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World Community Grid launched Discovering Dengue Drugs – Together 

In an effort to halt the spread of deadly infectious diseases now threatening to reach epidemic proportions around the globe, World Community Grid has launched an unprecedented research effort with The University of Texas Medical Branch (UTMB) and the University of Chicago to discover drugs to treat and cure dengue fever, West Nile encephalitis, hepatitis C, and a host of related diseases including yellow fever.

Dengue fever, found throughout the world's tropical and subtropical regions, and West Nile virus, which affects Africa, Asia, Europe, and most recently, the United States, have no known drug treatments. These diseases are primarily passed to adults and children by infected mosquitoes, and are responsible for millions of illnesses, as well as thousands of deaths each year. With no available cures, these infections severely burden strained medical resources in developed and developing countries.

The project, "Discovering Dengue Drugs – Together," will use the vast computational power of World Community Grid to find drugs that will stop the replication of the viruses that cause these diseases. Once the compounds are identified through exhaustive computational analysis, researchers can begin testing these drugs in laboratories and clinics to determine their effectiveness.

"West Nile and other diseases in this family, including hepatitis and encephalitis, continue to be a serious public health concerns in the U.S., because there are no known drugs to effectively treat them," said Dr. Ayo Oduola, of the Special Programme for Research and Training in Tropical Diseases at the World Health Organization and a member of World Community Grid's Advisory Board. "Continued research is needed so that scientists can better understand these viruses and then develop treatments that could save many lives."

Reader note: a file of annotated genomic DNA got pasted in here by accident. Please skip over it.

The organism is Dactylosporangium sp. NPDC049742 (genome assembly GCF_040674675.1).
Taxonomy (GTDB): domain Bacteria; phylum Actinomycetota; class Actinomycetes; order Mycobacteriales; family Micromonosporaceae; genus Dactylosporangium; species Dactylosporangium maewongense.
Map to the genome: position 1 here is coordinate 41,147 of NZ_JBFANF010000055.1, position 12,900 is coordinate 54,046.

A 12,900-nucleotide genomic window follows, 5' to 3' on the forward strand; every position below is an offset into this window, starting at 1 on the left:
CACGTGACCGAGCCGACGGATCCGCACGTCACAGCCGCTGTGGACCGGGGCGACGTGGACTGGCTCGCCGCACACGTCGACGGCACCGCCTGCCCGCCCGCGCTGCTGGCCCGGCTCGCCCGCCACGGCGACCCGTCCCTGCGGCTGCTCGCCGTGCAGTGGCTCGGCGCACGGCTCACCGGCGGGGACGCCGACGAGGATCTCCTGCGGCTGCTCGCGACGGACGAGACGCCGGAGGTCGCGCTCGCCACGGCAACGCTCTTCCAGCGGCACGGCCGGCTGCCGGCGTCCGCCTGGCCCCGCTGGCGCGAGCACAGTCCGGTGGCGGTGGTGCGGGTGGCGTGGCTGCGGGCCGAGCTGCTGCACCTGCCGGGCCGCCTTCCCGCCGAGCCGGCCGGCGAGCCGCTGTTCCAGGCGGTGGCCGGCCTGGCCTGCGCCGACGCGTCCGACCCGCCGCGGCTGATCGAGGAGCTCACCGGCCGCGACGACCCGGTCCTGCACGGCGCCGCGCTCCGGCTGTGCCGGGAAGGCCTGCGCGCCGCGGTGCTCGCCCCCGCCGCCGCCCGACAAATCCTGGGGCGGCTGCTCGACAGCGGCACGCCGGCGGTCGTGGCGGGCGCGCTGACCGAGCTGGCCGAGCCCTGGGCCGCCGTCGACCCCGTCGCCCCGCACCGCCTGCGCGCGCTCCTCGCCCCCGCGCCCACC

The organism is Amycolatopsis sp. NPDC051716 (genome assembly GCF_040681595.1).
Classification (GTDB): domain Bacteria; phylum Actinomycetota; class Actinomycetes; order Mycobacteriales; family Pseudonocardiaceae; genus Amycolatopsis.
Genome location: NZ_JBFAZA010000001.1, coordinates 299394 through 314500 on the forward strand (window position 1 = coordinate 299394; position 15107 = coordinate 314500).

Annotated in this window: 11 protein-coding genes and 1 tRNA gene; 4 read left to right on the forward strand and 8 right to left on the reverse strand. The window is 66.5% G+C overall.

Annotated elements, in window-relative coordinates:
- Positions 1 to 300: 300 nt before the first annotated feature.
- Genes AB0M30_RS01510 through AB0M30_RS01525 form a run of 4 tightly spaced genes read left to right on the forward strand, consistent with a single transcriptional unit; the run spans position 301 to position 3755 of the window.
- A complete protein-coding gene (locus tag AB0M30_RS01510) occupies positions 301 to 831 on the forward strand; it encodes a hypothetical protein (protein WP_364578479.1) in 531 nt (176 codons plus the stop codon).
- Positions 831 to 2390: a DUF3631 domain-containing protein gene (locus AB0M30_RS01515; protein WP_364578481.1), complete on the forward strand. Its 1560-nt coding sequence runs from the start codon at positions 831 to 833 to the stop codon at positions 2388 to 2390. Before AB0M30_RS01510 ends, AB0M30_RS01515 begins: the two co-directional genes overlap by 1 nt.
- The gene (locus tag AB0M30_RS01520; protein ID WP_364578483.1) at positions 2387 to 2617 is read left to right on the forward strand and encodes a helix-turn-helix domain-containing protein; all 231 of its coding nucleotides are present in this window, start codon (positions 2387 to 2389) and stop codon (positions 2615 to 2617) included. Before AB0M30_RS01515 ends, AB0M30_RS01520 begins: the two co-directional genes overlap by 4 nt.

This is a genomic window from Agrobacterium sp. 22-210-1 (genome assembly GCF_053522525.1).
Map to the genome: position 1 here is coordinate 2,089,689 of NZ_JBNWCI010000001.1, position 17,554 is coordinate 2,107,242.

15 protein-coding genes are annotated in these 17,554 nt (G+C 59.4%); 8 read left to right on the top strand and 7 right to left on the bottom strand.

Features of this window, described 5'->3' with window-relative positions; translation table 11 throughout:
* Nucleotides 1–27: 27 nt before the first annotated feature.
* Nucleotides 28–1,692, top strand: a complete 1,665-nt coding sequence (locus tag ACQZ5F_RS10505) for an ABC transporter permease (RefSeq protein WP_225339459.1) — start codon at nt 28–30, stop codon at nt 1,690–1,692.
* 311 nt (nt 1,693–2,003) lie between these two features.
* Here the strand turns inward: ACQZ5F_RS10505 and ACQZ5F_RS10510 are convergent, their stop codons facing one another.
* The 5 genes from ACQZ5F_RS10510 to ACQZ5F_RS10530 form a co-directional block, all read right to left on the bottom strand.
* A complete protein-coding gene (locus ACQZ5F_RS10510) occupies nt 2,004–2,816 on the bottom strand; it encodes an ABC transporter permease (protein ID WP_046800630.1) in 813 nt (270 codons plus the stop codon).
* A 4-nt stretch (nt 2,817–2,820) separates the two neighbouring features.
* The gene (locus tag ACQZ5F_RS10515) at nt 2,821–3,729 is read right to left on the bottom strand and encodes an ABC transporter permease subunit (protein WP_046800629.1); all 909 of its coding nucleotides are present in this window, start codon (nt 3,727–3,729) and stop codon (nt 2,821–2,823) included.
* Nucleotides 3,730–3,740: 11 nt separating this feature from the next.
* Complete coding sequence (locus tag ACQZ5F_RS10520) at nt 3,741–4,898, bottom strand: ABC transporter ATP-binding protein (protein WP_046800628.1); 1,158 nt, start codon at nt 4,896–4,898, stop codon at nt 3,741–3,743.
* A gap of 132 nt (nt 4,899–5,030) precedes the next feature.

Researchers estimate that about 50,000 years of computational time is needed to complete the calculations necessary to discover effective antiviral drugs. Running on World Community Grid, this project may be completed in less than one year. The more computer power volunteered, the faster the research will be conducted.

Dr. Stan Watowich, lead researcher and Associate Professor of Biochemistry at UTMB, said, "Without World Community Grid, we would have to make inexact, simplifying assumptions that have proven to be obstacles to previous drug development efforts. World Community Grid enables us to perform comprehensive calculations that yield accurate biochemical results, and therefore give us the best chance to discover cures for these serious worldwide diseases."

The first phase of the project will target one of the primary proteins that enables viruses to replicate, and will match this protein against a database of more than six million drug molecules that might inhibit virus replication. The second phase, which is more difficult, will predict which drug molecules bind tightest to the viral proteins, and thus have the best chance of inhibiting virus replication. From these calculations, researchers will walk away with several dozen molecules that they can begin testing in the laboratory and clinic, which is the next phase in developing drugs for the marketplace.

"Anyone with a computer and Internet access can be a part of the solution to address this very critical health concern," said Stanley Litow, Vice President of Corporate Citizenship and Corporate Affairs and President of the IBM International Foundation. "Simply by donating our unused computer cycle time, we can all have a profound effect on how quickly this team can move to the next phase of drug discovery. For example, if 100,000 volunteers sign up within the first week for this project, it could reduce the time required to complete calculations by 50 percent."

To learn more, please visit:
In Depth Research Description
Status Report

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